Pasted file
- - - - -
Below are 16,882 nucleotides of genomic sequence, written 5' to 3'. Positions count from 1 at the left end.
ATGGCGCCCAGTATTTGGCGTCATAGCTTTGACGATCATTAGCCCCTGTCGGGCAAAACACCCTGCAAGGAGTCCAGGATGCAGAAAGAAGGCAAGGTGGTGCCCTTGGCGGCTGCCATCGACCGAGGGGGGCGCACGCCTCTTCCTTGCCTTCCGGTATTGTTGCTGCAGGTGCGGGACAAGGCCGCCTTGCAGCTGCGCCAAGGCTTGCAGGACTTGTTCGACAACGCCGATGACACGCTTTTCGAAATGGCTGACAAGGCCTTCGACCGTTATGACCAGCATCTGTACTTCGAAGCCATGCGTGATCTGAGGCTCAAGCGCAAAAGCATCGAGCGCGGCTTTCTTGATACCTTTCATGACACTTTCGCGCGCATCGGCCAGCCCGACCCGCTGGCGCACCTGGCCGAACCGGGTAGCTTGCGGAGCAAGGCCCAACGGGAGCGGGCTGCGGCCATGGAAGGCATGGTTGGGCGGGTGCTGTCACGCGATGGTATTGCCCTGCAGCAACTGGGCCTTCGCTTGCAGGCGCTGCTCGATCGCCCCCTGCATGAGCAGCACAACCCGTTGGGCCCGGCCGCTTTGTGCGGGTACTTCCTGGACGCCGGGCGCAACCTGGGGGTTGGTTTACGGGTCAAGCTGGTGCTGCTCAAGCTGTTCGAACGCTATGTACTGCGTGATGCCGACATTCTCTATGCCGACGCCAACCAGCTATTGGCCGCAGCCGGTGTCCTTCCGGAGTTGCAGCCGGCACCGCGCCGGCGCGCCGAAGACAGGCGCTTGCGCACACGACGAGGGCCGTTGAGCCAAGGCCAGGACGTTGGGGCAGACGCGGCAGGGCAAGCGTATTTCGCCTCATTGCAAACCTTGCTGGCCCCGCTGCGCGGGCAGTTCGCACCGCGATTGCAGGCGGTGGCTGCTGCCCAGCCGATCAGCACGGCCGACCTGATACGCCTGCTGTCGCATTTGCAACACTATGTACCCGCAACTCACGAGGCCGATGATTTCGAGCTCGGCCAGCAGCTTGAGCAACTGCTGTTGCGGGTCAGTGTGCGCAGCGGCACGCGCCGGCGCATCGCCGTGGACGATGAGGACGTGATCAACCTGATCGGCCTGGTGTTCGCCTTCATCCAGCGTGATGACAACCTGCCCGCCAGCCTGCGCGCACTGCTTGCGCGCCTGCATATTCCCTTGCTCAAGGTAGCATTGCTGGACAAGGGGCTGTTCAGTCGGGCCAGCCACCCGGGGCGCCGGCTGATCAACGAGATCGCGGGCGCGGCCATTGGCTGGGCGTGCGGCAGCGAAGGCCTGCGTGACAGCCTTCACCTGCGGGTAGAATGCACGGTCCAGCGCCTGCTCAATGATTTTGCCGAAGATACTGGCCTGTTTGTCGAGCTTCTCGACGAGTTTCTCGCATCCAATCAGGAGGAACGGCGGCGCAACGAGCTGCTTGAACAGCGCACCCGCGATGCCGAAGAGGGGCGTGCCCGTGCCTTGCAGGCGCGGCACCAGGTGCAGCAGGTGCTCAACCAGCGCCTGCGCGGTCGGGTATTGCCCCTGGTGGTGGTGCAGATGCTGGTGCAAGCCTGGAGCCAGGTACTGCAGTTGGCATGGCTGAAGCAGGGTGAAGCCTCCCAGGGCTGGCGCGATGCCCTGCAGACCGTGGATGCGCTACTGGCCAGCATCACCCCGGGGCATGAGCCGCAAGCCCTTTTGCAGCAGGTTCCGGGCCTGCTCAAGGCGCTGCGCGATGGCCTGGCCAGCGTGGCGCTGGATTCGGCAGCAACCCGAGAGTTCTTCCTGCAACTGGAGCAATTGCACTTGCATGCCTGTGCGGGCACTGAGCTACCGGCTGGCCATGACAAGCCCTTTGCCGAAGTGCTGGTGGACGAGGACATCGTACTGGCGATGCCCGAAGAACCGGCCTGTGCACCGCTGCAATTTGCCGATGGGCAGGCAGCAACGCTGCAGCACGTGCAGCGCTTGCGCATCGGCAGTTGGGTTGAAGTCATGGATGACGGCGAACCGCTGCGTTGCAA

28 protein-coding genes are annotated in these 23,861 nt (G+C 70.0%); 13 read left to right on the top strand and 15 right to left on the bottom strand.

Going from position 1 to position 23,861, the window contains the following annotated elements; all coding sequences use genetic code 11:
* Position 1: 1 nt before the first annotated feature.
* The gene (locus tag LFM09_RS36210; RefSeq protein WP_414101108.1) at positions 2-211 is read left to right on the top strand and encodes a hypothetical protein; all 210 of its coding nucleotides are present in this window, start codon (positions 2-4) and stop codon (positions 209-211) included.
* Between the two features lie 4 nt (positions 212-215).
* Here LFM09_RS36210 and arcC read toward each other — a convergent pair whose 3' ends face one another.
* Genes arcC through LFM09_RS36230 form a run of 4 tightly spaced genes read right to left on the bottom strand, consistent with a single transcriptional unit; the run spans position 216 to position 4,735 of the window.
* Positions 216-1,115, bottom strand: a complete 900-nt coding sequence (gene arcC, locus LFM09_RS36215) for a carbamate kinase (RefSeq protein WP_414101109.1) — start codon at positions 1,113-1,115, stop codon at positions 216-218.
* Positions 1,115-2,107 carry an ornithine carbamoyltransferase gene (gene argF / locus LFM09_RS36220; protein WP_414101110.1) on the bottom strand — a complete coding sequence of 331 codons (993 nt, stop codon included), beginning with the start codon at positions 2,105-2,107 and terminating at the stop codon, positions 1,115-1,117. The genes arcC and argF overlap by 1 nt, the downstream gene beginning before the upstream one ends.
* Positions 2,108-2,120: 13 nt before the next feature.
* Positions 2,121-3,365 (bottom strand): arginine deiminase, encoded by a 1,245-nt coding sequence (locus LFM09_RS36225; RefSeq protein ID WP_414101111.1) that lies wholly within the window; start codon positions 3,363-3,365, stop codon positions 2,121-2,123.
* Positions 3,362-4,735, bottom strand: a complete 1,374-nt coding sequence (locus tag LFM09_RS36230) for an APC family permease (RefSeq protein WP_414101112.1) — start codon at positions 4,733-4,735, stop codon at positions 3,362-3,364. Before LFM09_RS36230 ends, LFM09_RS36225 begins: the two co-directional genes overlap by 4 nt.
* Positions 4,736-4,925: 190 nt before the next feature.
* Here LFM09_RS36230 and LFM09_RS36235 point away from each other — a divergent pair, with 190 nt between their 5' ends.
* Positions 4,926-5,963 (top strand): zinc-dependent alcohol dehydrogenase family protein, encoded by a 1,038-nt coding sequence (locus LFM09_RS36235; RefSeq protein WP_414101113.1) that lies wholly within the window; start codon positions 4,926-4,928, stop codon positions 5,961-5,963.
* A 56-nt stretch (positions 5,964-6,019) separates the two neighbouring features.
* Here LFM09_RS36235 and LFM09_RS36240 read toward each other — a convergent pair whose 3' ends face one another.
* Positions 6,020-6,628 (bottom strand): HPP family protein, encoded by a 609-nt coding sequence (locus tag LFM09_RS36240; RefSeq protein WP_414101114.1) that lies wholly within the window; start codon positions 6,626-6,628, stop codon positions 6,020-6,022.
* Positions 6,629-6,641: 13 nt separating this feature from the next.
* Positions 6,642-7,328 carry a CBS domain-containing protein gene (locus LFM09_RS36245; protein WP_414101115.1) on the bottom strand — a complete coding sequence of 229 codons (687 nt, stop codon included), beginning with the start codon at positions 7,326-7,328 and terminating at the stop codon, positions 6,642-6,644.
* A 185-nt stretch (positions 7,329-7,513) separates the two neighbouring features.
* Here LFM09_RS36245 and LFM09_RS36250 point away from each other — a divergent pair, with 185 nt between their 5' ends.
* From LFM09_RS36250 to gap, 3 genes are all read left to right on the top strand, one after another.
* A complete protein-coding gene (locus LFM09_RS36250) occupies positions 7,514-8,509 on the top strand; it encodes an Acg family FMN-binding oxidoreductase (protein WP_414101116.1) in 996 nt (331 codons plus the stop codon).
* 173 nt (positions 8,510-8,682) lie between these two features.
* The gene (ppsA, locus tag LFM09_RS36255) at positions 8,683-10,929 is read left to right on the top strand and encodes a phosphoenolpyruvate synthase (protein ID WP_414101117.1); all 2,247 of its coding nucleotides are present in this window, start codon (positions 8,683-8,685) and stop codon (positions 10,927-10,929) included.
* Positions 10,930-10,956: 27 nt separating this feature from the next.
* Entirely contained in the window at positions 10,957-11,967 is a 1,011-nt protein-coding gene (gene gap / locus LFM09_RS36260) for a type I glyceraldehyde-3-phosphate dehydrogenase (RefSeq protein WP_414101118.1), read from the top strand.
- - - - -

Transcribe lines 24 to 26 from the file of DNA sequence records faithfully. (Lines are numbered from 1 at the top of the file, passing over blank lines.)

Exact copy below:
* Here LFM09_RS36245 and LFM09_RS36250 point away from each other — a divergent pair, with 185 nt between their 5' ends.
* From LFM09_RS36250 to gap, 3 genes are all read left to right on the top strand, one after another.
* A complete protein-coding gene (locus LFM09_RS36250) occupies positions 7,514-8,509 on the top strand; it encodes an Acg family FMN-binding oxidoreductase (protein WP_414101116.1) in 996 nt (331 codons plus the stop codon).